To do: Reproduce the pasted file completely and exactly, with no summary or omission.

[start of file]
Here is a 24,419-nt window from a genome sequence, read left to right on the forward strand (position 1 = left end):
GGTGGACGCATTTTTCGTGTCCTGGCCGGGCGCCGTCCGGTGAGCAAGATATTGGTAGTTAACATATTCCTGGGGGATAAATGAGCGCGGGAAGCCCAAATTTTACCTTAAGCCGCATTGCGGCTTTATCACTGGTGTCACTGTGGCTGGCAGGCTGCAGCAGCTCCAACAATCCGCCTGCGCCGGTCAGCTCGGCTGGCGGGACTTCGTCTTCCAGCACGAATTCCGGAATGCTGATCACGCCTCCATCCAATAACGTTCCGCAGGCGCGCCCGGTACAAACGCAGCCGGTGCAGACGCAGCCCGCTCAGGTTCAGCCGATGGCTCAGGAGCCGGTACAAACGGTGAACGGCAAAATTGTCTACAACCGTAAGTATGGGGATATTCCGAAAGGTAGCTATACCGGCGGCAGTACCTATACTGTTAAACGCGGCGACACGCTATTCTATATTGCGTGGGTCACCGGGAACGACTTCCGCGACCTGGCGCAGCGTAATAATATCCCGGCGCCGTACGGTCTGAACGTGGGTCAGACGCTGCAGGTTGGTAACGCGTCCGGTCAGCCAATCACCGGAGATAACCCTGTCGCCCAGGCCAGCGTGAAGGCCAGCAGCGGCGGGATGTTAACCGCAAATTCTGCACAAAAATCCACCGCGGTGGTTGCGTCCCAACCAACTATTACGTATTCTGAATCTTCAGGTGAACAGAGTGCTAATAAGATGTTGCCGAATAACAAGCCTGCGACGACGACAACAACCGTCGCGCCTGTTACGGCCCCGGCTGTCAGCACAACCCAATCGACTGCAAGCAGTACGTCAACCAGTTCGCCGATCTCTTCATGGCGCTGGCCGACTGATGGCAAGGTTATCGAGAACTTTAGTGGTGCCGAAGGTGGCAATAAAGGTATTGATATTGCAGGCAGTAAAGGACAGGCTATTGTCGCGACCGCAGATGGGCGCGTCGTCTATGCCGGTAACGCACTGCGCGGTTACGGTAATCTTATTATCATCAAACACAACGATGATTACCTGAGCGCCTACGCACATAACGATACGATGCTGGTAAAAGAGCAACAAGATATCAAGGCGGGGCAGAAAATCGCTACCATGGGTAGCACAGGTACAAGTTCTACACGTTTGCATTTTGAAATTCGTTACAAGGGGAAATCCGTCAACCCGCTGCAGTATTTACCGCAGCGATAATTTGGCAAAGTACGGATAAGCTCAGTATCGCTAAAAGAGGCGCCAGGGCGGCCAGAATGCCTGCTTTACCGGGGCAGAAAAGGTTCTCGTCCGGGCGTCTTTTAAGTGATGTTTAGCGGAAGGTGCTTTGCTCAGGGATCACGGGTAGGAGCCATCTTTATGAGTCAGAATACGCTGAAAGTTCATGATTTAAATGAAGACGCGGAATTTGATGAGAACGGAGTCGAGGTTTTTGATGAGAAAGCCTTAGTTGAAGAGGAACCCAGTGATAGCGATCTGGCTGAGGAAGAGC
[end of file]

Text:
Here is a 24,419-nt window from a genome sequence, read left to right on the forward strand (position 1 = left end):
GGTGGACGCATTTTTCGTGTCCTGGCCGGGCGCCGTCCGGTGAGCAAGATATTGGTAGTTAACATATTCCTGGGGGATAAATGAGCGCGGGAAGCCCAAATTTTACCTTAAGCCGCATTGCGGCTTTATCACTGGTGTCACTGTGGCTGGCAGGCTGCAGCAGCTCCAACAATCCGCCTGCGCCGGTCAGCTCGGCTGGCGGGACTTCGTCTTCCAGCACGAATTCCGGAATGCTGATCACGCCTCCATCCAATAACGTTCCGCAGGCGCGCCCGGTACAAACGCAGCCGGTGCAGACGCAGCCCGCTCAGGTTCAGCCGATGGCTCAGGAGCCGGTACAAACGGTGAACGGCAAAATTGTCTACAACCGTAAGTATGGGGATATTCCGAAAGGTAGCTATACCGGCGGCAGTACCTATACTGTTAAACGCGGCGACACGCTATTCTATATTGCGTGGGTCACCGGGAACGACTTCCGCGACCTGGCGCAGCGTAATAATATCCCGGCGCCGTACGGTCTGAACGTGGGTCAGACGCTGCAGGTTGGTAACGCGTCCGGTCAGCCAATCACCGGAGATAACCCTGTCGCCCAGGCCAGCGTGAAGGCCAGCAGCGGCGGGATGTTAACCGCAAATTCTGCACAAAAATCCACCGCGGTGGTTGCGTCCCAACCAACTATTACGTATTCTGAATCTTCAGGTGAACAGAGTGCTAATAAGATGTTGCCGAATAACAAGCCTGCGACGACGACAACAACCGTCGCGCCTGTTACGGCCCCGGCTGTCAGCACAACCCAATCGACTGCAAGCAGTACGTCAACCAGTTCGCCGATCTCTTCATGGCGCTGGCCGACTGATGGCAAGGTTATCGAGAACTTTAGTGGTGCCGAAGGTGGCAATAAAGGTATTGATATTGCAGGCAGTAAAGGACAGGCTATTGTCGCGACCGCAGATGGGCGCGTCGTCTATGCCGGTAACGCACTGCGCGGTTACGGTAATCTTATTATCATCAAACACAACGATGATTACCTGAGCGCCTACGCACATAACGATACGATGCTGGTAAAAGAGCAACAAGATATCAAGGCGGGGCAGAAAATCGCTACCATGGGTAGCACAGGTACAAGTTCTACACGTTTGCATTTTGAAATTCGTTACAAGGGGAAATCCGTCAACCCGCTGCAGTATTTACCGCAGCGATAATTTGGCAAAGTACGGATAAGCTCAGTATCGCTAAAAGAGGCGCCAGGGCGGCCAGAATGCCTGCTTTACCGGGGCAGAAAAGGTTCTCGTCCGGGCGTCTTTTAAGTGATGTTTAGCGGAAGGTGCTTTGCTCAGGGATCACGGGTAGGAGCCATCTTTATGAGTCAGAATACGCTGAAAGTTCATGATTTAAATGAAGACGCGGAATTTGATGAGAACGGAGTCGAGGTTTTTGATGAGAAAGCCTTAGTTGAAGAGGAACCCAGTGATAGCGATCTGGCTGAGGAAGAGC